Syria rebels have freed 48 Iranians seized last year in exchange for numerous opposition prisoners held by President Bashar Assad's regime. The Iranians appeared in Damascus Wednesday - the other releases remain unclear.
The Islamic-Turkish aid organization IHH, which helped broker the deal, said the release of the 2,130 civilian prisoners by the regime of President Bashar Assad had begun. Among them were several Turkish nationals and 73 women.
By late Wednesday, Syria's state media had not remarked on the prisoner exchange, first reported on by Turkish and Iranian media.
The news agency Reuters said the 48 Iranians arrived at a Damascus hotel in six small buses, looking tired but in good health. They did not speak to reporters. Iran's ambassador in Damascus, Mohammad Riza Shibani, greeted them with flowers.
An Iranian embassy spokesman in Damascus told the semi-official Iranian news agency Fars that the "Iranians were free and would soon return to Iran."
The Iranians were abducted last August by the Syrian rebel al-Baraa brigade. It accused them of being members of Iran's elite Islamic Revolutionary Guard Corps sent to fight for Assad.
Iran, a close Assad ally, denied this, saying they were Shiite Muslim pilgrims visiting shrines in Syria. Qatar subsequently persuaded the rebel group not to go ahead with its threat to kill its Iranian captives.
Brahimi to chair talks Friday
Senior Russian and US officials are to meet for a second time on Friday in Geneva with the United Nations envoy Lakhdar Brahimi, according to Russia's foreign ministry. They first met in December.
The ministry said Russia's deputy foreign minister Mikhail Bogdanov would confer with US Undersecretary of State William Burns in an "exchange of ideas without preconditions."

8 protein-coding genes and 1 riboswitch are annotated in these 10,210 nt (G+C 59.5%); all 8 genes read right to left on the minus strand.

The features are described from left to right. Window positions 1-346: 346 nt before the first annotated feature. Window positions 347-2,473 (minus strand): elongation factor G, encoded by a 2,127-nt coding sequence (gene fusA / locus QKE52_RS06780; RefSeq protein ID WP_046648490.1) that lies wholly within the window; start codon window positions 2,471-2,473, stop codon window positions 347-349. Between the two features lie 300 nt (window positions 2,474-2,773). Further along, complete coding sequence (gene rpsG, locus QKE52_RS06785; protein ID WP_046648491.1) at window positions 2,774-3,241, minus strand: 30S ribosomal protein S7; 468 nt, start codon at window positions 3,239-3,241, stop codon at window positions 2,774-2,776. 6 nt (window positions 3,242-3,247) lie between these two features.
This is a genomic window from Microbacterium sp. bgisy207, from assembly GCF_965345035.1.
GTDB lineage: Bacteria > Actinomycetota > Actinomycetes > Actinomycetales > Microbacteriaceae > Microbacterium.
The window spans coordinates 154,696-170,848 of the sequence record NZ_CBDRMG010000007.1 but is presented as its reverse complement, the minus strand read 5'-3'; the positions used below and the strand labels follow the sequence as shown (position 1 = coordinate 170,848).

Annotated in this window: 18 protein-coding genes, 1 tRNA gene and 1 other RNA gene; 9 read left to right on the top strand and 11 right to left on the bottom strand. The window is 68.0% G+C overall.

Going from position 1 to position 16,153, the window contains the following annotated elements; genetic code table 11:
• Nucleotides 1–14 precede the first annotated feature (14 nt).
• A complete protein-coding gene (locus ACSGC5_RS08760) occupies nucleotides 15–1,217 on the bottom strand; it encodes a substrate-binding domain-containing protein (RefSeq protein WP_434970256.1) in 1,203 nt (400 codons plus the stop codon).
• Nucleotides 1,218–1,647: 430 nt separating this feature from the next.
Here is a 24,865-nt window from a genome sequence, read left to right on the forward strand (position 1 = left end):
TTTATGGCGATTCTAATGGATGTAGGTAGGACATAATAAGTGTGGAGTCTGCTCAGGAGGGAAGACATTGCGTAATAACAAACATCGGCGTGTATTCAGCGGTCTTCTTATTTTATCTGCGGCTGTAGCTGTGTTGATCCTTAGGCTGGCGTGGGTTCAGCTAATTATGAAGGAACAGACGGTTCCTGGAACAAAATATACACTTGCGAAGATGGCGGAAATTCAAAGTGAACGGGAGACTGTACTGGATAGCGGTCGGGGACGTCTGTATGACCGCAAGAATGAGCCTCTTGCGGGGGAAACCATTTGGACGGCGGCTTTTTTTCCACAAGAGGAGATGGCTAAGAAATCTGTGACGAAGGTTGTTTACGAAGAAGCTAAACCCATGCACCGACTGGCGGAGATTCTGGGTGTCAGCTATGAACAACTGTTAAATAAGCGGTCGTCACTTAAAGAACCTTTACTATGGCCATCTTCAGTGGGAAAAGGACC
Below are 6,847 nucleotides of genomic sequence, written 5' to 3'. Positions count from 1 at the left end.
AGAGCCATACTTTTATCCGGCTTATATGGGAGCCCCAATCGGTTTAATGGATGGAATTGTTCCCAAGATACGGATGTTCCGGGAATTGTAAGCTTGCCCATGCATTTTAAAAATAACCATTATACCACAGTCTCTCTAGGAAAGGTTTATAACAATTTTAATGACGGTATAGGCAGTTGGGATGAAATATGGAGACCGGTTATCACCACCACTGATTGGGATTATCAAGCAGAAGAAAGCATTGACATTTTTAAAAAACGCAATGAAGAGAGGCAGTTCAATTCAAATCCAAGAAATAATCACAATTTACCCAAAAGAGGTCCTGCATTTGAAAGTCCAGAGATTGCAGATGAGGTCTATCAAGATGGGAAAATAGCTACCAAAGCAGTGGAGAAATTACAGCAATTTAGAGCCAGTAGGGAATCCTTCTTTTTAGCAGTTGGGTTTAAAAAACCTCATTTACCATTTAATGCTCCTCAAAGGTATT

The scheduled meeting will follow a rare speech given by Assad in Damascus last Sunday in which he spoke of a dialogue to end Syria's two years of bloodshed, but only with those "who have not betrayed Syria."
His remarks were widely dismissed as intransigence by Western powers, but the Russia on Wednesday urged the West to pay more attention to Assad's approach.
The main, internationally recognized opposition group, the Syrian National Coalition based out of Cairo, dismissed Assad's offer on Sunday and reiterated its pre-condition that the president step down before any talks could be considered.
Brahimi told the British broadcaster BBC on Wednesday that Assad's proposal was "very much a repeat of previous initiatives that obviously did not work. It's not really different and perhaps even more sectarian and one-sided."
"In Syria, in particular, I think that what people are saying is that a family ruling for 40 years is a little bit too long. So the change has to be real. It has to be real, and I think that President Assad could take the lead in responding to the aspiration of his people rather than resisting it," Brahimi added.
The United Nations estimates that more than 60,000 people have been killed since March 2011 when an uprising began against Assad's rule.
Rebels control swathes of northern and eastern Syria, but Assad's administration is still entrenched in Damascus and controls much of the highly populated southwest.
ipj/dr (dpa, Reuters, AFP)